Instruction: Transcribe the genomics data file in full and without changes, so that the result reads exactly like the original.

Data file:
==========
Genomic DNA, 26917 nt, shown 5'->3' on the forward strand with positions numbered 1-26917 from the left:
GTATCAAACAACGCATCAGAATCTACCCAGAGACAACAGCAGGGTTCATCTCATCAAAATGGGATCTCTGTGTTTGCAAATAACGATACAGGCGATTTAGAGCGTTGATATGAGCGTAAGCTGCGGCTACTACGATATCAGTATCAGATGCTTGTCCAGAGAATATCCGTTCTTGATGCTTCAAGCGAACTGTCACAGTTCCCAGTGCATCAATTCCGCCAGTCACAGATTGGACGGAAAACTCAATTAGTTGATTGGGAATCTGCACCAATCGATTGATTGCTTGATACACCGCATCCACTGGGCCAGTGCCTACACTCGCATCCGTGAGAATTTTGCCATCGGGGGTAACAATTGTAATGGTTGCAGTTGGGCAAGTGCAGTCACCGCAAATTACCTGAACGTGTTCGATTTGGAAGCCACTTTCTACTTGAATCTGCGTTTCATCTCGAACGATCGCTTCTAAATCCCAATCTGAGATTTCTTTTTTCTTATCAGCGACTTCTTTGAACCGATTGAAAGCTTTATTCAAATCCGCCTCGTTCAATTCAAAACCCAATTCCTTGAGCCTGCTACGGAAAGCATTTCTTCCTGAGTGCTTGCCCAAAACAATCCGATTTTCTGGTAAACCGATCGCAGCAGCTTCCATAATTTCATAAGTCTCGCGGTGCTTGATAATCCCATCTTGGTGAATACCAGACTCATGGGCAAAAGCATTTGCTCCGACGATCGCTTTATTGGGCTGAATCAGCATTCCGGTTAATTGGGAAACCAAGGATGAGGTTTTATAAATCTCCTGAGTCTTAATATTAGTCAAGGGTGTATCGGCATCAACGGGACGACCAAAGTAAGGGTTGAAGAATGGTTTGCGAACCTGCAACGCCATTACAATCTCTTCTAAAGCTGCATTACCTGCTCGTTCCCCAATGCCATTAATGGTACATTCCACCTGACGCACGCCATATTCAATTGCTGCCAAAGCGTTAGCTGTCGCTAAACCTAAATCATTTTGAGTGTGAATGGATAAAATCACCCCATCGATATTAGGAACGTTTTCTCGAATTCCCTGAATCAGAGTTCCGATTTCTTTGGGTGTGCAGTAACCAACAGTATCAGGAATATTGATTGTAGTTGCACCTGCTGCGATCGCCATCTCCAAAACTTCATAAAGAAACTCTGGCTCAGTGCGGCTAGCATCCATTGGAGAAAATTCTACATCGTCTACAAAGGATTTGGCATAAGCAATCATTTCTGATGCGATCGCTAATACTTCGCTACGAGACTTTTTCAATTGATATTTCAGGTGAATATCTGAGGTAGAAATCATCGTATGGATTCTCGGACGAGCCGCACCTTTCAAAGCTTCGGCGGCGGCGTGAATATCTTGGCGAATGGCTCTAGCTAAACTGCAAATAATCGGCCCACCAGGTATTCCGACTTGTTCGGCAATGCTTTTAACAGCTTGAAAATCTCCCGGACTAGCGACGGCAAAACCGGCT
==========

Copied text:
Genomic DNA, 26917 nt, shown 5'->3' on the forward strand with positions numbered 1-26917 from the left:
GTATCAAACAACGCATCAGAATCTACCCAGAGACAACAGCAGGGTTCATCTCATCAAAATGGGATCTCTGTGTTTGCAAATAACGATACAGGCGATTTAGAGCGTTGATATGAGCGTAAGCTGCGGCTACTACGATATCAGTATCAGATGCTTGTCCAGAGAATATCCGTTCTTGATGCTTCAAGCGAACTGTCACAGTTCCCAGTGCATCAATTCCGCCAGTCACAGATTGGACGGAAAACTCAATTAGTTGATTGGGAATCTGCACCAATCGATTGATTGCTTGATACACCGCATCCACTGGGCCAGTGCCTACACTCGCATCCGTGAGAATTTTGCCATCGGGGGTAACAATTGTAATGGTTGCAGTTGGGCAAGTGCAGTCACCGCAAATTACCTGAACGTGTTCGATTTGGAAGCCACTTTCTACTTGAATCTGCGTTTCATCTCGAACGATCGCTTCTAAATCCCAATCTGAGATTTCTTTTTTCTTATCAGCGACTTCTTTGAACCGATTGAAAGCTTTATTCAAATCCGCCTCGTTCAATTCAAAACCCAATTCCTTGAGCCTGCTACGGAAAGCATTTCTTCCTGAGTGCTTGCCCAAAACAATCCGATTTTCTGGTAAACCGATCGCAGCAGCTTCCATAATTTCATAAGTCTCGCGGTGCTTGATAATCCCATCTTGGTGAATACCAGACTCATGGGCAAAAGCATTTGCTCCGACGATCGCTTTATTGGGCTGAATCAGCATTCCGGTTAATTGGGAAACCAAGGATGAGGTTTTATAAATCTCCTGAGTCTTAATATTAGTCAAGGGTGTATCGGCATCAACGGGACGACCAAAGTAAGGGTTGAAGAATGGTTTGCGAACCTGCAACGCCATTACAATCTCTTCTAAAGCTGCATTACCTGCTCGTTCCCCAATGCCATTAATGGTACATTCCACCTGACGCACGCCATATTCAATTGCTGCCAAAGCGTTAGCTGTCGCTAAACCTAAATCATTTTGAGTGTGAATGGATAAAATCACCCCATCGATATTAGGAACGTTTTCTCGAATTCCCTGAATCAGAGTTCCGATTTCTTTGGGTGTGCAGTAACCAACAGTATCAGGAATATTGATTGTAGTTGCACCTGCTGCGATCGCCATCTCCAAAACTTCATAAAGAAACTCTGGCTCAGTGCGGCTAGCATCCATTGGAGAAAATTCTACATCGTCTACAAAGGATTTGGCATAAGCAATCATTTCTGATGCGATCGCTAATACTTCGCTACGAGACTTTTTCAATTGATATTTCAGGTGAATATCTGAGGTAGAAATCATCGTATGGATTCTCGGACGAGCCGCACCTTTCAAAGCTTCGGCGGCGGCGTGAATATCTTGGCGAATGGCTCTAGCTAAACTGCAAATAATCGGCCCACCAGGTATTCCGACTTGTTCGGCAATGCTTTTAACAGCTTGAAAATCTCCCGGACTAGCGACGGCAAAACCGGCT